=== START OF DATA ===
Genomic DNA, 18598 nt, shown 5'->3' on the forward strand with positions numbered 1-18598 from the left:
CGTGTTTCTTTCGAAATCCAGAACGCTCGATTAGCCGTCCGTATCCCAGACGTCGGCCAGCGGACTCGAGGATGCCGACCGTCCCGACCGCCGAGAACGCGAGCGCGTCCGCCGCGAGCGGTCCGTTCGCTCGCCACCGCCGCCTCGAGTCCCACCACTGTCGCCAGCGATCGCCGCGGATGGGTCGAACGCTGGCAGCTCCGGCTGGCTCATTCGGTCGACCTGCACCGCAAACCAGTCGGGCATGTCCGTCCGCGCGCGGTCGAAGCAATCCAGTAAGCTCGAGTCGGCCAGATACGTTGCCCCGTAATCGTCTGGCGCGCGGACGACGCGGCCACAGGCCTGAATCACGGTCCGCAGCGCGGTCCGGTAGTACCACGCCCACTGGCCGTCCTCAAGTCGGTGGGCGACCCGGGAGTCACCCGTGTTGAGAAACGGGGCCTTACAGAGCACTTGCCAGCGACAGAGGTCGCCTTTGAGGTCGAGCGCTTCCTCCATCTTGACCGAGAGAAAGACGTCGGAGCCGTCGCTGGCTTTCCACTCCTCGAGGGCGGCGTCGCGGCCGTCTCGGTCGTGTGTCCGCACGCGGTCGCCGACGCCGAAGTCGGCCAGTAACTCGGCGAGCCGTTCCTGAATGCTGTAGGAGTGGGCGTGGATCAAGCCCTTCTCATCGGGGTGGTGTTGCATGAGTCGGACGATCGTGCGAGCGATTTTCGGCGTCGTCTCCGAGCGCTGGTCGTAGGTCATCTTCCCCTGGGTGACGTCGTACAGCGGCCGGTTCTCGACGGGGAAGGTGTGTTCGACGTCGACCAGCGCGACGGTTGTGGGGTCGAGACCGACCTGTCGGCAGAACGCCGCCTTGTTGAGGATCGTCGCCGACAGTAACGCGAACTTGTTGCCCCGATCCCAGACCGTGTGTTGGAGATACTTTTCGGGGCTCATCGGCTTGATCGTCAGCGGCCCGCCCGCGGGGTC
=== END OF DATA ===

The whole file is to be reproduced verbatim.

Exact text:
Genomic DNA, 18598 nt, shown 5'->3' on the forward strand with positions numbered 1-18598 from the left:
CGTGTTTCTTTCGAAATCCAGAACGCTCGATTAGCCGTCCGTATCCCAGACGTCGGCCAGCGGACTCGAGGATGCCGACCGTCCCGACCGCCGAGAACGCGAGCGCGTCCGCCGCGAGCGGTCCGTTCGCTCGCCACCGCCGCCTCGAGTCCCACCACTGTCGCCAGCGATCGCCGCGGATGGGTCGAACGCTGGCAGCTCCGGCTGGCTCATTCGGTCGACCTGCACCGCAAACCAGTCGGGCATGTCCGTCCGCGCGCGGTCGAAGCAATCCAGTAAGCTCGAGTCGGCCAGATACGTTGCCCCGTAATCGTCTGGCGCGCGGACGACGCGGCCACAGGCCTGAATCACGGTCCGCAGCGCGGTCCGGTAGTACCACGCCCACTGGCCGTCCTCAAGTCGGTGGGCGACCCGGGAGTCACCCGTGTTGAGAAACGGGGCCTTACAGAGCACTTGCCAGCGACAGAGGTCGCCTTTGAGGTCGAGCGCTTCCTCCATCTTGACCGAGAGAAAGACGTCGGAGCCGTCGCTGGCTTTCCACTCCTCGAGGGCGGCGTCGCGGCCGTCTCGGTCGTGTGTCCGCACGCGGTCGCCGACGCCGAAGTCGGCCAGTAACTCGGCGAGCCGTTCCTGAATGCTGTAGGAGTGGGCGTGGATCAAGCCCTTCTCATCGGGGTGGTGTTGCATGAGTCGGACGATCGTGCGAGCGATTTTCGGCGTCGTCTCCGAGCGCTGGTCGTAGGTCATCTTCCCCTGGGTGACGTCGTACAGCGGCCGGTTCTCGACGGGGAAGGTGTGTTCGACGTCGACCAGCGCGACGGTTGTGGGGTCGAGACCGACCTGTCGGCAGAACGCCGCCTTGTTGAGGATCGTCGCCGACAGTAACGCGAACTTGTTGCCCCGATCCCAGACCGTGTGTTGGAGATACTTTTCGGGGCTCATCGGCTTGATCGTCAGCGGCCCGCCCGCGGGGTC